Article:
SEATTLE (Waste 360): The start of 2019 has brought important changes to municipal waste services across the country as they determine whether to eliminate or revamp curbside collection of glass for recycling.
In Mt. Lebanon, Pa., a suburb of Pittsburgh, the decision has been made to phase out the glass collection service. “The solid waste and recycling is collected contractually in our community, and the contractors that submitted bids for the new contract indicated that they would no longer accept glass in the recycling stream,” says Rudy Sukal, Public Works director.
In an explanation to residents, a notice posted on the Mt. Lebanon municipal website explains that Mt. Lebanon, along with 18 other South Hills Council of Governments municipalities, bid jointly for waste hauling, including recycling services, and the resulting contract led them to revise their services.
The municipality noted a couple of reasons for its policy change: the market for recycled glass has decreased and broken glass can contaminate the load. “Shattered glass embeds into other recyclable materials (such as cardboard or paper), making those other items unable to be recycled,” according to the Mt. Lebanon notice.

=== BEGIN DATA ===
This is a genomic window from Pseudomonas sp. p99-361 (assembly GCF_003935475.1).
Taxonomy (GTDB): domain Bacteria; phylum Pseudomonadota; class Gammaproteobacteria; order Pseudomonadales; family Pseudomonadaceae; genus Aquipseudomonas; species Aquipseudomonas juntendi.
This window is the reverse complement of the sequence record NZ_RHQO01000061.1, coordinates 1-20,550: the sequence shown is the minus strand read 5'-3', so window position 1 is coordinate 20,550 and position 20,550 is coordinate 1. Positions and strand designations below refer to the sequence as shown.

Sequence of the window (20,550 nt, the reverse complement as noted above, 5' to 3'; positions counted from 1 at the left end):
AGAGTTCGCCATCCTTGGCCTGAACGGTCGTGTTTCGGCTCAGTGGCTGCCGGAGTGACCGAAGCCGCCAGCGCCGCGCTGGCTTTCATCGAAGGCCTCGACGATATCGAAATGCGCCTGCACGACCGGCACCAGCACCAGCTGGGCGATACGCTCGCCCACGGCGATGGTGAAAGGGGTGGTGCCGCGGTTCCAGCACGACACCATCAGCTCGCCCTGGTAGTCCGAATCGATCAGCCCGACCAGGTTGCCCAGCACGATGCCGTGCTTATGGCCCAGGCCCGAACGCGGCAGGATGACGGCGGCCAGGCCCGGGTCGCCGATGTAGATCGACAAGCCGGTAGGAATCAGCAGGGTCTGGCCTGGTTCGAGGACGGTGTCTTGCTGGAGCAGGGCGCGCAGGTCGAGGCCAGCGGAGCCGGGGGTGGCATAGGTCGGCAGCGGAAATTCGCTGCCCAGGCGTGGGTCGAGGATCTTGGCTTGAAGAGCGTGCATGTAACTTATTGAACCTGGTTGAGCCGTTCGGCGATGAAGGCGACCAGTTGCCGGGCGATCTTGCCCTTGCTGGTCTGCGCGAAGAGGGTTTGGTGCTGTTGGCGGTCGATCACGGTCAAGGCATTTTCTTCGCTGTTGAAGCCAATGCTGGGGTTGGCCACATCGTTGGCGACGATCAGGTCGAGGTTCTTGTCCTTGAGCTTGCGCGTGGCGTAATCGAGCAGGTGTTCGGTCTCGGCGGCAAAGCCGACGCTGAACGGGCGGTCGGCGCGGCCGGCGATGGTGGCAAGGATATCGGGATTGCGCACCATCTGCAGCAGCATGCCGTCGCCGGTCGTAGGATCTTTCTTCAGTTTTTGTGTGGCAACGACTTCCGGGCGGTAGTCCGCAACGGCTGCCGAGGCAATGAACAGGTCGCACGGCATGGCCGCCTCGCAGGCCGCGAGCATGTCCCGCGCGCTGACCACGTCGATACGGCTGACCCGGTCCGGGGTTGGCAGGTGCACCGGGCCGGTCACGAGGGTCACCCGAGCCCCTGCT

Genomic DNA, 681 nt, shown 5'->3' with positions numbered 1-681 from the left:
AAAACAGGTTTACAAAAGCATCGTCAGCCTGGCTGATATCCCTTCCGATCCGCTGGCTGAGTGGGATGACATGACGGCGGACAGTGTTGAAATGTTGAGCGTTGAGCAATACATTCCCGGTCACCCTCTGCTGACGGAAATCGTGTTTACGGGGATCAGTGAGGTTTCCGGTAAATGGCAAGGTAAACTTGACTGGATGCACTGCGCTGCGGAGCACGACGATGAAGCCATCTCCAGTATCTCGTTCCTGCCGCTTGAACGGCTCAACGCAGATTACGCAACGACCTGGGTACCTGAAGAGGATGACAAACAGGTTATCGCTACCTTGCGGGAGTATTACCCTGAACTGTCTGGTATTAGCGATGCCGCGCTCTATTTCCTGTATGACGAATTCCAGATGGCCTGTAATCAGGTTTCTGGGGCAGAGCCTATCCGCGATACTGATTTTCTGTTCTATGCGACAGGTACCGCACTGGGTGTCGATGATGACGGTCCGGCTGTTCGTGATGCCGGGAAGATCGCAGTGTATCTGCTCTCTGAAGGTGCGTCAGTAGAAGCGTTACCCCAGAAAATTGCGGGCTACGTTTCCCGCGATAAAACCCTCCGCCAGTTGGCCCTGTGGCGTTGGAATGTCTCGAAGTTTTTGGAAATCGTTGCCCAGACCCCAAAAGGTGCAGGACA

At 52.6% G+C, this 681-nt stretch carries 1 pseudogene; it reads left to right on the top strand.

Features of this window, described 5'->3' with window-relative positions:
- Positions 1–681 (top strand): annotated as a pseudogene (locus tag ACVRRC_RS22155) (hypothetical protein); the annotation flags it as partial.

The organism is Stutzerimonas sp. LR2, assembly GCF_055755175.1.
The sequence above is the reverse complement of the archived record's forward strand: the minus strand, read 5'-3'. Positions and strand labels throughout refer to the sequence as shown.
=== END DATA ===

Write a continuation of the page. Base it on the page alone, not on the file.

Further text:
Glass diversion is still a concern for Mt. Lebanon. “We are working on alternatives to divert glass from the solid waste stream and provide our residents with a process for recycling it, but do not have that option in place at this time,” says Sukal.
Arlington County, Va., in the Washington, D.C., suburbs, is considering ending curbside glass recycling this year. No official decision has been reached on whether to end collection, but changes could be rolled out over the next couple of months, according to Shani Krulijac, solid waste operations manager with Arlington County.
For now, glass is included in the list of single stream recycled materials that are collected from single-family curbside customers. Multifamily residences and commercial businesses are expected to recycle glass as part of their single stream recycling, as well, says Krulijac, but the county may soon switch to a drop-off system rather than continue to collect the material.